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MIT is using AI to create pure horror

Massachusetts Institute of Terror
  • Dave Gershgorn
By Dave Gershgorn

Artificial intelligence reporter

Published Last updated This article is more than 2 years old.

MIT’s latest project toes the line between ”could” and ”should.”

A series of algorithms dubbed the Nightmare Machine is an effort to find the root of horror by generating ghoulish faces, and then relying on user feedback to see which approach makes the freakiest images. MIT also used Google’s DeepDream method to create ghastly portraits of famous locations around the world, just in time for Halloween.

Neuschwanstein Castle, but even spookier.

It’s easiest to think of the fear-generating AI as a complex black box that draws a best fit line. When given the task of creating something, it generates an image based on everything it has seen before: in this case, scary faces. Each “scary” or “not scary” vote in MIT’s game pulls the best fit line slightly in some direction: more teeth, paler skin, darker background. With enough information, the AI could theoretically generate the sum of human fears.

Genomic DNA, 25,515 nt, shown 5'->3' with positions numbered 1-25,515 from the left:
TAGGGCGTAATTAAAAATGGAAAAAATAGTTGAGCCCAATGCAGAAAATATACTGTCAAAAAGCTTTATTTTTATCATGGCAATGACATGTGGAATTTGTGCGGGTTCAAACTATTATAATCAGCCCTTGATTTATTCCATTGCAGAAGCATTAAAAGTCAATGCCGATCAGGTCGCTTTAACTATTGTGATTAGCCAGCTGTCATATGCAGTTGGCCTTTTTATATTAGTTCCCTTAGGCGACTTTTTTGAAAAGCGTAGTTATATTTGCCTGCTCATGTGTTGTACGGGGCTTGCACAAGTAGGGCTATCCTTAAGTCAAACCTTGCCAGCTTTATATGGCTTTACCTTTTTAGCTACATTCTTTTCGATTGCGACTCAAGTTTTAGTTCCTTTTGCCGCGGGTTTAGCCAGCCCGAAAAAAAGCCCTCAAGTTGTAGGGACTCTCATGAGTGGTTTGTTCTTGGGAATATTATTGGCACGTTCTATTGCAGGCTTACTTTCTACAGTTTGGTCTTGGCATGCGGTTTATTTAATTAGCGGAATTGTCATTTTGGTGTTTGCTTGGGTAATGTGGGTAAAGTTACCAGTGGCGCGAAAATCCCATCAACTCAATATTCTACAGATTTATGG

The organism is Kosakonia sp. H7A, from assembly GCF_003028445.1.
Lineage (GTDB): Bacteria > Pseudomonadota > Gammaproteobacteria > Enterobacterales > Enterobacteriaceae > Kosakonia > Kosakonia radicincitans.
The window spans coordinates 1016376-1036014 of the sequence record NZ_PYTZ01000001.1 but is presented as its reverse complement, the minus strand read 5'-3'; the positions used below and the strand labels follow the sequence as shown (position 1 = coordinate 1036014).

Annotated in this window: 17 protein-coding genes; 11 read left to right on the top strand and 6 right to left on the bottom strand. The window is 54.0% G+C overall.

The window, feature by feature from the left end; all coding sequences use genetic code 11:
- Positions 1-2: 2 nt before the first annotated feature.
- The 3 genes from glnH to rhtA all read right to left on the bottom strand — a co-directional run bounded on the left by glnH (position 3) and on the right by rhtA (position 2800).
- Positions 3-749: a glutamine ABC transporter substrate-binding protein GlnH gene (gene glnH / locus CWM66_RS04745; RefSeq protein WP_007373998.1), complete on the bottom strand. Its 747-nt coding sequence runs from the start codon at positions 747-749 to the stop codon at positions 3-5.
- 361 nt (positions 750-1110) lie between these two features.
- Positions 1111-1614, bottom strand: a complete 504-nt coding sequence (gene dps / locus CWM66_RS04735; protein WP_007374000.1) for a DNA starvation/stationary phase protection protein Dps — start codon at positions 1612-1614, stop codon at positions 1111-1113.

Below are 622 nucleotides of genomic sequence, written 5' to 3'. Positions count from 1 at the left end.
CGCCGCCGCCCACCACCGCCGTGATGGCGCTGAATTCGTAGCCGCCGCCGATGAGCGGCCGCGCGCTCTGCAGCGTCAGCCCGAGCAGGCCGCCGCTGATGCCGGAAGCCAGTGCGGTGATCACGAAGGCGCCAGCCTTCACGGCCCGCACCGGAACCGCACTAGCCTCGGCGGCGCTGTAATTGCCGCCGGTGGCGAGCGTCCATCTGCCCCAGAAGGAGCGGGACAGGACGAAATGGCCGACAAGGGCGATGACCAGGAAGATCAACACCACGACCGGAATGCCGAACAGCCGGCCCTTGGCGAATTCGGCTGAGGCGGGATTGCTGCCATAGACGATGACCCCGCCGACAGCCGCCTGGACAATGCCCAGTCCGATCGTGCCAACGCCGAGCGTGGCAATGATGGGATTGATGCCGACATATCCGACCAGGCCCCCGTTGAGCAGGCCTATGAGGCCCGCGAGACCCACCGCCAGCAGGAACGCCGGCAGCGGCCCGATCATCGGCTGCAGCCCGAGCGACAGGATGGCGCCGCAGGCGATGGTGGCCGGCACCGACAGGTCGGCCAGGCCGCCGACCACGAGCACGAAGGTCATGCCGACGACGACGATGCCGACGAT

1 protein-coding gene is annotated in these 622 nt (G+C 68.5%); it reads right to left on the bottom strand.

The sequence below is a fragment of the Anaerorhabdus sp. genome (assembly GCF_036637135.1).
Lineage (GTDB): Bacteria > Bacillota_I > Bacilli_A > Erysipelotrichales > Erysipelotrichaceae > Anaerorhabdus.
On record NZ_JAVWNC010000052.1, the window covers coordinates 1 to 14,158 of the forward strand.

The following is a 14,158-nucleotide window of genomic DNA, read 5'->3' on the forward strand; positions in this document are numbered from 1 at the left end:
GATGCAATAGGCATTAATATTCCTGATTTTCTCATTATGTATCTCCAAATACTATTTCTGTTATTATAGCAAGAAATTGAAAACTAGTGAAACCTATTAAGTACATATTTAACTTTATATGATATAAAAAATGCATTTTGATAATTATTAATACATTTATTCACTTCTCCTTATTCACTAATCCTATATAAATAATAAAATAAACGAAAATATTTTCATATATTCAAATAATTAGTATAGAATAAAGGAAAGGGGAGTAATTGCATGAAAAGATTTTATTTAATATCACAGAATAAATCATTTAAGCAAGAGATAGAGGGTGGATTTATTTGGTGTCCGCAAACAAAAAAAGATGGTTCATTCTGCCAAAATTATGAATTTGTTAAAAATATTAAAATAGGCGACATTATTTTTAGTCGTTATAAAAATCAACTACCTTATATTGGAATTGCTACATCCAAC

While it’s a fun game around Halloween, the project also shows how quickly AI research is progressing. The two main techniques used in the project, style transfer and generative adversarial networks, were published in papers only last year. Now the technology is easy enough to implement in a novelty project made by just three computer scientists.

Some of the creepiest faces thus far.

You can help MIT find the essence of horror here, or check out some of the pictures the Nightmare Machine has generated on Instagram.

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